All police stations in Croydon other than main base in Park Lane set to close
ALL police stations in Croydon other than the central base in Park Lane have been earmarked for closure, a report published today has revealed.
Stations in Purley, Kenley, Addington, Norbury and South Norwood will be replaced by police contact points in locations such as supermarkets and post offices.
The plans are part of closures across London in an effort to meet a £500m cut to the police budget.
A borough of 363,000 will be served by just one police station, a year and a half after rioting left 28 buildings set on alight, 252 businesses damaged and 100 families made homeless.
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An independent report following the disorder recommended opening two new police bases in New Addington and London Road in order to help prevent the disorder from happening again.
Tony Newman, Croydon's Labour leader, branded the proposals, announced today by the Mayor of London, as "utterly shocking" and called on a cross-party campaign to oppose the closures.
He said: "Taken in the context of the riots and the anxiety about crime in Croydon, both the fear of crime and the reality, these proposals are truly shocking.
"I call on Croydon's Conservative councillors to stand shoulder by shoulder with us, particularly Steve O'Connell, our representative on the London Assembly. This has to be opposed."
The Tory's accused Cllr Newman of arguing for "fewer cops and more police stations".
Responding to his criticism on Twitter, Croiydon Central MP Gavin Barwell said: "Tough decisions have to be made. Do you really think buildings are more important than cops on the street?"
Up until the publication of today's draft police estates strategy by the Mayor's Office for Policing and Crime (MOPAC) it was thought that only South Norwood was under threat of closure.
That plan was opposed by Labour and was a key issue during the Croydon North by-election, though there has not been widespread public opposition.
The announcement came at the same time as the Mayor's Police & Crime Plan was released, which details how Croydon will receive additional police officers.
The borough will be allocated an extra 117 officers, the second highest figure in London, with numbers rising from 623 in 2011 to 740 in 2015.
The number of officers based in Croydon's safer neighbourhood teams will increase from 73 to 183 as part of a new emphasis on local policing.
Simon Hoar, cabinet member for community safety and public protection, said the Mayor had recognised Croydon's need for additional resources.
However, figures show that increasing the number to 740 will only match the levels seen in March 2010, a month after the council launched a high profile campaign criticising the borough's allocation and calling for more manpower.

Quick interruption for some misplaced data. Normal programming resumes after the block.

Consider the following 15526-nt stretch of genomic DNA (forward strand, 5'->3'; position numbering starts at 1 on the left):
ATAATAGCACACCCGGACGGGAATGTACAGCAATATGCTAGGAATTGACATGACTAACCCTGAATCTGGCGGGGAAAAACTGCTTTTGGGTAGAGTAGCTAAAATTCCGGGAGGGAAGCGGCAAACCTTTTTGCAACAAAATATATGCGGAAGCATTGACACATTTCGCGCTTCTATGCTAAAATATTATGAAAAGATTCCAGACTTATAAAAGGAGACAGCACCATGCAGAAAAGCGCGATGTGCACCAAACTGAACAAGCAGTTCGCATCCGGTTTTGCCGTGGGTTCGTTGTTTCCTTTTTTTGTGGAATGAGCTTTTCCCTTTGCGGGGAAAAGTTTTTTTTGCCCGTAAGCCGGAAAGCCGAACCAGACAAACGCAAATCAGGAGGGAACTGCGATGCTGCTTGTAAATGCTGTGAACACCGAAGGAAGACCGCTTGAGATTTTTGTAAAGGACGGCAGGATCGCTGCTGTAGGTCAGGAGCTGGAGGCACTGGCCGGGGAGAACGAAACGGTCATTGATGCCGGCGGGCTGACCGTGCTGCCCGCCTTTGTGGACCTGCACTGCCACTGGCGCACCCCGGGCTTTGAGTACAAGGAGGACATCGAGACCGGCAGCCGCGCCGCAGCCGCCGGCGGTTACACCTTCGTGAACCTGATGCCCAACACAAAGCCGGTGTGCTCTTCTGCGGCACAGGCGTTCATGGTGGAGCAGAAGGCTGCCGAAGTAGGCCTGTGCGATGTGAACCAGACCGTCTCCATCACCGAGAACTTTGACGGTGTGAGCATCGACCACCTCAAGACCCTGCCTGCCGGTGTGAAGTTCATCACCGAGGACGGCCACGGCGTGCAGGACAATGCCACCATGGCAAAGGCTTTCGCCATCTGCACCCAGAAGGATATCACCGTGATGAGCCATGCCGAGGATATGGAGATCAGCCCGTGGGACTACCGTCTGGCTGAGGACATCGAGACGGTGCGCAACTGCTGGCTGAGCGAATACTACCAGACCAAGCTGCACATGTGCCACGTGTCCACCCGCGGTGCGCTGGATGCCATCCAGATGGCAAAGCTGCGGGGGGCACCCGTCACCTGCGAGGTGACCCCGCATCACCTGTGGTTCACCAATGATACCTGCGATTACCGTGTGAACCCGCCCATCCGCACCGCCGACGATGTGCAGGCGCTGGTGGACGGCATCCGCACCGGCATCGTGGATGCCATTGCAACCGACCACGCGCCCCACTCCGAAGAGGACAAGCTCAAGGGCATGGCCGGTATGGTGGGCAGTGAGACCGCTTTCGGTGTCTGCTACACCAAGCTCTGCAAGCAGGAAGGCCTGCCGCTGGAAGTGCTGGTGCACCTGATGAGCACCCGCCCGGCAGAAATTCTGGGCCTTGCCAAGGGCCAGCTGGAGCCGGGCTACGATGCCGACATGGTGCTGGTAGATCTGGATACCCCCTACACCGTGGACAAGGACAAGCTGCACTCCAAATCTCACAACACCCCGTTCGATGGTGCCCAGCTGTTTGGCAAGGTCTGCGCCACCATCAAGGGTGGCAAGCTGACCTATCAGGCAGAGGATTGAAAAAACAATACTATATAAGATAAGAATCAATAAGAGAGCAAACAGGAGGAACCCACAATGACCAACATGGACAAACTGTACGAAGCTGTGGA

Cllr Hoar said the public would be less concerned by station closures and more about "boots on the ground".
He said: "I would rather see more police on the streets rather than worrying about what station they are based in. What matters to people is not the stations but where police are patrolling."
Mr Newman replied: "The fact that this supposed increase in police officers will in fact see us return to frankly insufficient levels they were at before the riots goes to show these figures are being spun."
When questions were raised about the future of Kenley's police station last February, ward councillor Steve O'Connell told the Advertiser: "I am absolutely committed to making sure Kenley Police Station stays open. I will do everything in my power to make sure that it stays."
Less than a year later the London Assembly member for Croydon and Sutton has changed his tune dramatically.
He said: "What the public wants is more constables out on the streets and longer hours for SNTs. They're not particularly bothered about buildings. They want to see the front line protected and, in this case, bulked up.
"We want to revolutionise the way people interact with the police. Maybe ten years ago people reported crime at stations. Now they call or do it online.
"What I'm excited about are plans to use post offices and public libraries as contact points. That's where the big footfall is."
Kenley, Addington and Norbury are all day time only stations. South Norwood is used 24 hours a day and Purley, in Whytecliffe Road, is operated by volunteers.
Plans to close the stations will now go out to public consultation for eight weeks.
- Croydon residents will be able to have their say at a public meeting on February 12 between 8pm and 9pm at Croydon Conference Centre, in Surrey Street. It will be hosted by Stephen Greenhalgh, deputy mayor for policing and crime, and Simon Byrne, assistant commissioner for the Met.